Re: Proposal for Signal Detection Refactoring

From: Andres Freund <andres(at)anarazel(dot)de>
To: Chris Travers <chris(dot)travers(at)adjust(dot)com>
Cc: Peter Eisentraut <peter(dot)eisentraut(at)2ndquadrant(dot)com>, pgsql-hackers(at)lists(dot)postgresql(dot)org
Subject: Re: Proposal for Signal Detection Refactoring
Date: 2019-02-14 19:09:42
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On 2019-01-23 11:55:09 +0100, Chris Travers wrote:
> +Implementation Notes on Globals and Signal/Event Handling
> +=========================================================
> +
> +The approch to signal handling in PostgreSQL is designed to strictly conform
> +with the C89 standard and designed to run with as few platform assumptions as
> +possible.

I'm not clear as to what that means. For one we don't target C99
anymore, for another a lot of the signal handling stuff we do isn't
defined by C99, but versions of posix.

> +The primary constraint in signal handling is that things are interruptable.
> +This means that the signal handler may be interrupted at any point and that
> +execution may return to it at a later point in time.

That seems wrong. The primary problem is that *non* signal handler code
can be interrupted at ay time. Sure signal handlers interrupting each
other is a thing, but comparatively that doesn't add a ton of

> +How PostgreSQL Handles Signals
> +------------------------------
> +
> +Most signals (except SIGSEGV, and SIGKILL) are blocked by PostgreSQL
> +during process startup. Certain signals are given specific meaning and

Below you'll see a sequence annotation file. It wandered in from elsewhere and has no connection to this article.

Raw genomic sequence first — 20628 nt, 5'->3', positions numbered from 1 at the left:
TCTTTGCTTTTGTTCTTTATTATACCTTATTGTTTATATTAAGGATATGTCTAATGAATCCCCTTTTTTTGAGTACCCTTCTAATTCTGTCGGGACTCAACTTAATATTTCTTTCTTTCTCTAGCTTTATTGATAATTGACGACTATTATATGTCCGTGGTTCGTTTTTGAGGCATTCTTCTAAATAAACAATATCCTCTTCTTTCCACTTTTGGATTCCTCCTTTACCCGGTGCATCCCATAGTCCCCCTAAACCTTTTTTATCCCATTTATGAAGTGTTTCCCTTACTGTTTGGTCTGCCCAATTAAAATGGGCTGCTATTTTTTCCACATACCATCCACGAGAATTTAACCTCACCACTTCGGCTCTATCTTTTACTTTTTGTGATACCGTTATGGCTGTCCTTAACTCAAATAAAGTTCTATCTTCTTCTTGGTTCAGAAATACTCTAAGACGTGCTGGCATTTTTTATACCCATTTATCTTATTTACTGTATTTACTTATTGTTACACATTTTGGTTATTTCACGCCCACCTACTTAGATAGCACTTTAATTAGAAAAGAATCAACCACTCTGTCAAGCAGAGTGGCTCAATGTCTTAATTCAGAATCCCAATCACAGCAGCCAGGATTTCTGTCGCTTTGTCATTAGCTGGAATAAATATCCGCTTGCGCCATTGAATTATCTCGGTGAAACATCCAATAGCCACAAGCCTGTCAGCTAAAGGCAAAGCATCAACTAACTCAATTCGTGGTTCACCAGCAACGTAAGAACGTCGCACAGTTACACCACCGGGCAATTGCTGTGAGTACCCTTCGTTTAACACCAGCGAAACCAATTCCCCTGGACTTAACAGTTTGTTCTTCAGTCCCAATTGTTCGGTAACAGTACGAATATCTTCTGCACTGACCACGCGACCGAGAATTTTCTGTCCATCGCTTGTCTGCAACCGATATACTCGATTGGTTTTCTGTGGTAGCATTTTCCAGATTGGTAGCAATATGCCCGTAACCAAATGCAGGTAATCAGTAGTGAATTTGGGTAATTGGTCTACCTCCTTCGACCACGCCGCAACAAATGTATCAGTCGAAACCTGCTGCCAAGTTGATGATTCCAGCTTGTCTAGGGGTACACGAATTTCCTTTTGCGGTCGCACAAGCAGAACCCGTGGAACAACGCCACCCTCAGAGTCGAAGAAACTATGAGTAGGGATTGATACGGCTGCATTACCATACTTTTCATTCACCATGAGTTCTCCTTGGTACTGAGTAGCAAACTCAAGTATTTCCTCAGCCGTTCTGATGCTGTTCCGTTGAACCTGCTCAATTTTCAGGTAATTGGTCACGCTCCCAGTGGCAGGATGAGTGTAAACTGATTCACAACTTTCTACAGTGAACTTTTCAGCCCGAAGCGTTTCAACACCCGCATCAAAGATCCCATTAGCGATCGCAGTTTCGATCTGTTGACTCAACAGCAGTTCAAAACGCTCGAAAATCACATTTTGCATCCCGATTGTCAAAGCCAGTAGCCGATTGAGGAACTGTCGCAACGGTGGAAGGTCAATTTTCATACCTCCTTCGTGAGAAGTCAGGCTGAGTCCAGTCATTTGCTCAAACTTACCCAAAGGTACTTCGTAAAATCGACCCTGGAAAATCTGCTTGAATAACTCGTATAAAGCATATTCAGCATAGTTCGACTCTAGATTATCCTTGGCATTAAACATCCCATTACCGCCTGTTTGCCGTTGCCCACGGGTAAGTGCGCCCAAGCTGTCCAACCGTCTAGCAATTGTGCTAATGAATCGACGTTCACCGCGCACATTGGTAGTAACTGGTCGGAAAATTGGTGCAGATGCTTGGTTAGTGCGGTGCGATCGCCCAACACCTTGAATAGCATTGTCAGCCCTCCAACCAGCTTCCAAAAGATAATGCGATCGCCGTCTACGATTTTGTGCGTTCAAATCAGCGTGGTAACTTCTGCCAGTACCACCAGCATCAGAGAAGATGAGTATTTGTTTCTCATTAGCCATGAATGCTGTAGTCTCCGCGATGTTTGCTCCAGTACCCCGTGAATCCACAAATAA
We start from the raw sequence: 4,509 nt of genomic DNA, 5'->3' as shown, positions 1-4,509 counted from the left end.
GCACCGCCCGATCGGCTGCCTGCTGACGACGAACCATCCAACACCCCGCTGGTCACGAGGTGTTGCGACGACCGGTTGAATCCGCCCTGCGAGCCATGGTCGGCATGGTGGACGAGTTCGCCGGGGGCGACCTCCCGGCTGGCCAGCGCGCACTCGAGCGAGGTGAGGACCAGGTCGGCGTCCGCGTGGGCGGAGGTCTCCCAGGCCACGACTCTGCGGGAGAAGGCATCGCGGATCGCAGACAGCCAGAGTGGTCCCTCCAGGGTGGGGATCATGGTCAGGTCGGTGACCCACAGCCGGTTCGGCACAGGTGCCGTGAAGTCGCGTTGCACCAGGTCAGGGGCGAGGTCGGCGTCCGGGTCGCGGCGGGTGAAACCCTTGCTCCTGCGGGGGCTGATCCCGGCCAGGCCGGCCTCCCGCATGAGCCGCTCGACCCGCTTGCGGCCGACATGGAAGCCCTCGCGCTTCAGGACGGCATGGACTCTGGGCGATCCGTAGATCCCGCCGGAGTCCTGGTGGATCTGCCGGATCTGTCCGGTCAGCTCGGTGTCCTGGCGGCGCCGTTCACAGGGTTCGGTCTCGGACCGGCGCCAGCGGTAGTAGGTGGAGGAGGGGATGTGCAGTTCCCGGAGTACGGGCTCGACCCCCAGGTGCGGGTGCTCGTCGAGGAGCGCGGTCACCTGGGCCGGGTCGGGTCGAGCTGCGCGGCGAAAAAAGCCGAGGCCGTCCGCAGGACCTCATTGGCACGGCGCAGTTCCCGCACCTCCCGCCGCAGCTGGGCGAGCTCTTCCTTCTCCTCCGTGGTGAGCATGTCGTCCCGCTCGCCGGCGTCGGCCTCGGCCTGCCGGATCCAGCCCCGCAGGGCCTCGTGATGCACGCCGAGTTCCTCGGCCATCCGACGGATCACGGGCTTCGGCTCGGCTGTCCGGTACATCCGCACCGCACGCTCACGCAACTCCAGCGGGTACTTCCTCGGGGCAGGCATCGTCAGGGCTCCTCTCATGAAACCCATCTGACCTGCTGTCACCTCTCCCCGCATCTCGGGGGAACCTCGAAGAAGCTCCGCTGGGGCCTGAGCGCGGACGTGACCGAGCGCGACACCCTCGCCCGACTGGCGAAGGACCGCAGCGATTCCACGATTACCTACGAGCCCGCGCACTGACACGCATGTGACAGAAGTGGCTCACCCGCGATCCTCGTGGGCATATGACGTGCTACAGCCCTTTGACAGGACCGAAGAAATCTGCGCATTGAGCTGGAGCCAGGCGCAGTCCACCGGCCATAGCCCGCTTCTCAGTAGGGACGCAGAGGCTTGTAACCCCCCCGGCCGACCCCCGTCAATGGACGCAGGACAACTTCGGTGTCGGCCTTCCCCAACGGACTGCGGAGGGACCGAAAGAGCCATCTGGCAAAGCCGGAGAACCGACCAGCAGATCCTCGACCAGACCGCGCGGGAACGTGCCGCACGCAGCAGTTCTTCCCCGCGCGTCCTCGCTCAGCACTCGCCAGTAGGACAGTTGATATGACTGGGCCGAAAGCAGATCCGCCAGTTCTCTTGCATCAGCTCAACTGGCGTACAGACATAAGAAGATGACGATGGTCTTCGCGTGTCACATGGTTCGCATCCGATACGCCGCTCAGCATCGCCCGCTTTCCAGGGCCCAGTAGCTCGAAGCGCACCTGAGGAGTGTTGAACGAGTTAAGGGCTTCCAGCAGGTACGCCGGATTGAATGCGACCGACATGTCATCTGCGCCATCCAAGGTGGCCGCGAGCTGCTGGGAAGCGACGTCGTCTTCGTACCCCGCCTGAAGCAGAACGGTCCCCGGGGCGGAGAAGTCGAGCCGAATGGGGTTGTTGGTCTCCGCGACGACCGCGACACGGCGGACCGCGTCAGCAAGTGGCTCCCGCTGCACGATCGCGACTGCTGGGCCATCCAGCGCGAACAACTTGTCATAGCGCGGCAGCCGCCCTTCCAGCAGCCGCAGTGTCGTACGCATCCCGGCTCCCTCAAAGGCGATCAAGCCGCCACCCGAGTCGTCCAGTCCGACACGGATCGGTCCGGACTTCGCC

> +trapped by signal handlers. The primary signal handlers of the backends,
> +located in src/backend/tcop/postgres.c, typically just write to variables of
> +sig_atomic_t (as documented below) and return control back to the main code.

Note that the other absolutely crucial thing is to save/restore errno.

I don't really think that signals handlers "return control back to the
main code".

> +An exception is made for SIGQUIT which is used by the postmaster to terminate
> +backend sessions quickly when another backend dies so that the postmaster
> +may re-initialize shared memory and otherwise return to a known-good state.
> +
> +The signals are then checked later when the CHECK_FOR_INTERRUPTS() macro is


> +called. This macro conditionally calls CheckPendingInterrupts in
> +src/backend/tcop/postgres.c if InterruptPending is set. This allows for
> +query cancellation and process termination to be done, under ordiary cases,
> +in a timely and orderly way, without posing problems for shared resources such
> +as shard memory and semaphores.


> +CHECK_FOR_INTERRUPTS() may be called only when there is no more cleanup to do
> +because the query or process may be aborted. However query cancellation
> +requests and SIGTERM signals will not be processed until the next time this is
> +called.

I don't think that's correct. Most resources can be cleaned up at
transaction abort.

> +Checking and Handling Interrupts
> +--------------------------------
> +
> +CHECK_FOR_SIGNALS() may cause a non-local exit because the function it wraps
> +utilizes PostgreSQL's built-in exception framework (ereport) to abort queries
> +and can call exit() to exit a orocess.


> +For this reason, it is imperative that CHECK_FOR_INTERRUPTS() is not called in
> +places that require additional cleanup, such as dynamic shared memory, temporary
> +files, or any other shared resource. Instead CHECK_FOR_INTERRUPTS() should be
> +called at the next point when it is safe to do so.

That's largely wrong, there's cleanup mechanisms fo rmost of the above.


Andres Freund

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